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  • Guide Change

What you Must Know About Managing Someone Else’s Money

Updated: Mar 19, 2021

Aging, injuries, addiction, and mental health issues make it difficult to manage one’s own finances. Sometimes an adult child or close family member must step in and help with important financial decisions or routine bill paying.

It’s estimated that 26 million older Americans granted power of attorney to a trusted family member to help with important financial decisions. That doesn’t account for the younger population who needs help for other reasons too.

So what should you know if you help someone manage their money? Read on to learn some important tips.

Separate Yourself from the Situation

Most importantly, remember, you aren’t managing your money. You are managing money on behalf of someone else. You should operate in their best interest and how they want their money handled. If you can, get to know your loved one’s wishes for their finances before they become unable to handle them for the best results.

Understand the Situation

Get copies of your loved one’s bank statements, bills, and insurance policies. Know what they have, how they spend their money, and most importantly, what bills you must pay.

Create a budget with your loved one (if possible) or by yourself if they are no longer capable. This will help ensure you cover every bill, know what requires payment, and how your loved one handled their finances. Did they contribute to a retirement fund, savings account, or another emergency fund? Should you keep contributing to it? Were they making regular donations to the church or other charities? Do they have the financial means to continue these donations?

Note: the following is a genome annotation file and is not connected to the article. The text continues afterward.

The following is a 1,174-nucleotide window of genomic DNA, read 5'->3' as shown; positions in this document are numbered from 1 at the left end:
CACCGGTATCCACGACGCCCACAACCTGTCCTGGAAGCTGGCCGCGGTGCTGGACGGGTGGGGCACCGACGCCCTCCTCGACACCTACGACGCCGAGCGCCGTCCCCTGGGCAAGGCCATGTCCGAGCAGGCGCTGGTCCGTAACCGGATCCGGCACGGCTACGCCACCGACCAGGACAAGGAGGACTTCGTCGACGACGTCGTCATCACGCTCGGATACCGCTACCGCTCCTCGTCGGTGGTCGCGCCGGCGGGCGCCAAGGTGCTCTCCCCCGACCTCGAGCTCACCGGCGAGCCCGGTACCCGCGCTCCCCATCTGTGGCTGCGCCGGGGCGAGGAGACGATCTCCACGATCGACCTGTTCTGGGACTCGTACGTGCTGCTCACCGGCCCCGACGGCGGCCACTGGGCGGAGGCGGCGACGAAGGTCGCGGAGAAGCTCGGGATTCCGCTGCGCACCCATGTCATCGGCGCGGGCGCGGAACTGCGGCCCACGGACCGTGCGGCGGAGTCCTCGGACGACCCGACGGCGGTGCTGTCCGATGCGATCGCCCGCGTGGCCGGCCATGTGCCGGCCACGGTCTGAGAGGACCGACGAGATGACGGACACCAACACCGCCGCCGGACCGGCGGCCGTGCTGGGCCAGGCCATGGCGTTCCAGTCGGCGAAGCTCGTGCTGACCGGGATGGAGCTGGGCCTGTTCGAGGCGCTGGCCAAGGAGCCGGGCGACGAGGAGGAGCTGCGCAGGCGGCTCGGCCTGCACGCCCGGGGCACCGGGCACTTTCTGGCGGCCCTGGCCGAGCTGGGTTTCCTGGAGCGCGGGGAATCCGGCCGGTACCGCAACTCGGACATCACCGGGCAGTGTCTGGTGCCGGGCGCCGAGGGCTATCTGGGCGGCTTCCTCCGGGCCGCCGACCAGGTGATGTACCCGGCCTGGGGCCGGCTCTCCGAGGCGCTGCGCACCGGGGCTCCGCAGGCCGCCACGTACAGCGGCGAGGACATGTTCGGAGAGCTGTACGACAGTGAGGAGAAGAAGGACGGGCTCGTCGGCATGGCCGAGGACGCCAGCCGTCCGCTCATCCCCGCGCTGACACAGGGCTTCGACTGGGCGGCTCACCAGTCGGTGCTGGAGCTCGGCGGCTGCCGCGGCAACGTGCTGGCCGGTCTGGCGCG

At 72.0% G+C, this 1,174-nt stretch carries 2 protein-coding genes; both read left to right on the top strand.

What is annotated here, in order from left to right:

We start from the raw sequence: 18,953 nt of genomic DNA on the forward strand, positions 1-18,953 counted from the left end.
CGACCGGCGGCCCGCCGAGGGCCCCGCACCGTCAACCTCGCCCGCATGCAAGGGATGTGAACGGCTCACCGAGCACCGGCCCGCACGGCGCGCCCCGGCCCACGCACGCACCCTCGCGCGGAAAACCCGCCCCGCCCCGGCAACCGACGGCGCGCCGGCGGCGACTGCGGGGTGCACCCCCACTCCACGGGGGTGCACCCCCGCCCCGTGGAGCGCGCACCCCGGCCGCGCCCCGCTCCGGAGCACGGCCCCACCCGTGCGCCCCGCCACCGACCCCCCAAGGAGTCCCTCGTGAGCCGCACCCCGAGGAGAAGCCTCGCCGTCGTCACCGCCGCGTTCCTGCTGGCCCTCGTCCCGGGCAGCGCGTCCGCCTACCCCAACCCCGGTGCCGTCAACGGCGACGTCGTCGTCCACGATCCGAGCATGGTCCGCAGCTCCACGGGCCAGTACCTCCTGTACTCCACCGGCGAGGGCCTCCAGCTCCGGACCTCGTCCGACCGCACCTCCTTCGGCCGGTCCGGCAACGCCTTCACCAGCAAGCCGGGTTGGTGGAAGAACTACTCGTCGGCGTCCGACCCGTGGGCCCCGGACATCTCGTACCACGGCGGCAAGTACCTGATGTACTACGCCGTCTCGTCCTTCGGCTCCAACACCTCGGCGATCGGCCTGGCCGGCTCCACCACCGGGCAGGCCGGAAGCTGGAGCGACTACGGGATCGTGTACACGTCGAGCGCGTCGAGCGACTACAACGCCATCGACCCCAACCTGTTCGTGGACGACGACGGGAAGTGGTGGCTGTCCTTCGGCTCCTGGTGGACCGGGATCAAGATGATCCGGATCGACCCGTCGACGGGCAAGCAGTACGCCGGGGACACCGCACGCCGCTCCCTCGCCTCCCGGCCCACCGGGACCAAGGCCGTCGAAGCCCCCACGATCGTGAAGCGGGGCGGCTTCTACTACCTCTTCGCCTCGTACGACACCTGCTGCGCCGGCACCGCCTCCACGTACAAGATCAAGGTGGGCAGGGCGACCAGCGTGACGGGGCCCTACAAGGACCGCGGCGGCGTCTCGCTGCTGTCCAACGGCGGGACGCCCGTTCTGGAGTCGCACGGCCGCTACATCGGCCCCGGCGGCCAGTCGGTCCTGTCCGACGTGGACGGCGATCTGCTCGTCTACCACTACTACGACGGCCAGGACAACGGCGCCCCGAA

Pull all insurance policies as well, including health, home, and life insurance. Know if and when claims should be filed and file them on behalf of your loved one. Track all claims, refunds, and all retirement withdrawals, keeping careful track for tax purposes.

Know your Role

As a fiduciary (legal guardian of your loved one’s assets), you can play one of several roles:

  • Power of attorney – This is a legal move. Your loved one appoints you POA, allowing you to make financial decisions for them. When your loved one assigns a POA, there aren’t court battles or an immediate rush to obtain guardianship. You can step right in and care for your loved one’s finances with a durable financial power of attorney.

  • Trustee – Your loved one can set up a revocable living trust, naming someone as the trustee. This person can take over the financial responsibilities if your loved one becomes incapacitated. The trustee can make financial decisions and protect your loved one’s assets.

  • Professional fiduciary – If allowing a family member to handle the finances is too difficult, a professional fiduciary may be necessary. This is useful when finances are complicated or family members live long distance. A professional fiduciary is a financial professional who should operate in a fiscally responsible manner with your loved one’s best interests in mind.

Give careful thought to taking care of your loved one’s finances. Discuss all the important topics including caregiving services. Who should you pay? Should you pay yourself if you take on the role? Does your state allow it? AARP addresses these issues and more and is a valuable resource.

Managing other people’s money is a big responsibility and one you shouldn’t take lightly. The Consumer Financial Protection Bureau offers great resources including a free guide to get you started. Get as much help as you can while your loved one is of sound mind so when the time comes, everyone is on the same page.


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